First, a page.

2023 CVC Butterfly Blitz is starting soon!

This message is from Laura Timms, a past Headwaters Nature speaker.  She’s a Senior Specialist, Natural Heritage Management for Credit Valley Conservation, and is in charge of the annual CVC Butterfly Blitz. A number of our members have participated in this over the years.The 2023 CVC Butterfly Blitz is starting soon, running from May 6 – September 16.

They’re starting earlier this year in the hopes that we all can spot more early spring butterflies, many of which are already flying. We’ll then meet for an in-person kickoff event on June 3rd.

You can find out more about this fifth Butterfly Blitz at https://cvc.ca/butterfly-blitz/ and can register there via the enroll now button on the website.

One of the early spring butterflies of special interest is the West Virginia White, a provincial species of Special Concern. They should be flying soon, and may be found in large areas of intact deciduous forest with good populations of toothwort plants. (This describes quite a few hardwood bush lots up in our area!)

Those who register for the Butterfly Blitz will receive the online resource package and get the opportunity to sign up for our newsletter. Their newsletter will keep you informed about upcoming butterfly hikes, Butterfly Blitz contests, observations of the week, and more.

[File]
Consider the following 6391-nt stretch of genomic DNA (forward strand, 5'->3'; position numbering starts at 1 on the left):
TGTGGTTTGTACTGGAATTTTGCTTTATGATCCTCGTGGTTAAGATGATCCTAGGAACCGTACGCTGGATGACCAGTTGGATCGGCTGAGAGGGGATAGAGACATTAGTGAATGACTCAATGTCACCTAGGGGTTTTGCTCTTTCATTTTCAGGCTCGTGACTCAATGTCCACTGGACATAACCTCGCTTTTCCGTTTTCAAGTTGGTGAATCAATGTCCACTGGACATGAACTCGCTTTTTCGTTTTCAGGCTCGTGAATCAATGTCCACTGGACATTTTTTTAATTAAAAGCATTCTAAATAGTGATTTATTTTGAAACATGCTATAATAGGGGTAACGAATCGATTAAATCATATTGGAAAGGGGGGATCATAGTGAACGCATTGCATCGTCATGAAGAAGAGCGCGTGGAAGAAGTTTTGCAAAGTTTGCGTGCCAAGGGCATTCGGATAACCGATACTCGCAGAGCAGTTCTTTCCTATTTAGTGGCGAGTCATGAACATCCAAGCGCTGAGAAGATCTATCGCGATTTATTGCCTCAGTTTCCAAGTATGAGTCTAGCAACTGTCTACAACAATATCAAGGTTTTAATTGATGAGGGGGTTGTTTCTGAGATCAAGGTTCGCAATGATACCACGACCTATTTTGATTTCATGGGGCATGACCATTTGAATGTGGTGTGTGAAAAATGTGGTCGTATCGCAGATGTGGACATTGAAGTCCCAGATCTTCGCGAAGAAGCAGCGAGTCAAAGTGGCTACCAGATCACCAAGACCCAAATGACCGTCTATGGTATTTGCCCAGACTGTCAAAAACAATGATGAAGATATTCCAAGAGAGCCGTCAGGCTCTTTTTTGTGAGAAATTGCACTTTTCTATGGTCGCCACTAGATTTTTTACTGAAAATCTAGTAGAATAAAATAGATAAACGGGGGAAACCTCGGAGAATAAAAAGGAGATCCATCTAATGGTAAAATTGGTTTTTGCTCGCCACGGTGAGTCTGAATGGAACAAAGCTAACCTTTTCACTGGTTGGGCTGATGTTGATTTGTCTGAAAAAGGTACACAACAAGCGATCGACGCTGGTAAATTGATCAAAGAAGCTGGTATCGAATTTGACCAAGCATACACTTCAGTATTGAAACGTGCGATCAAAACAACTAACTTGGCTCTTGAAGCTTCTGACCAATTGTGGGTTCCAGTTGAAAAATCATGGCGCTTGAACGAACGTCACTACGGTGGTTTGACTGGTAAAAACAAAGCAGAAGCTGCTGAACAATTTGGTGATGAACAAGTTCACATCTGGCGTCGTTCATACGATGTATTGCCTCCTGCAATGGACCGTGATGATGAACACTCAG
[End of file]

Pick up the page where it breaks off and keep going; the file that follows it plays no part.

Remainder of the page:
Citizen scientists in the Butterfly Blitz program collect useful data on local butterfly populations. You can take part on your own time, join in-person events throughout the summer, and watch the excellent online training videos if you need a butterfly refresher.

Eastern Comma, an early Spring butterfly, found at Island Lake on 2023 April 13 (MW)

Mourning Cloak, one of the most common and most recognizable early Spring butterflies, found at Island Lake on 2023 April 13 (MW)

Compton Tortoiseshell, Willoughby Nature Reserve, 2023 April 10. This poor photo taken with my smartphone turns out to be quite confidently identifiable because of the three orange marks along the leading edges of the front wings that just poke above the maple branch four metres above my head! (MW)

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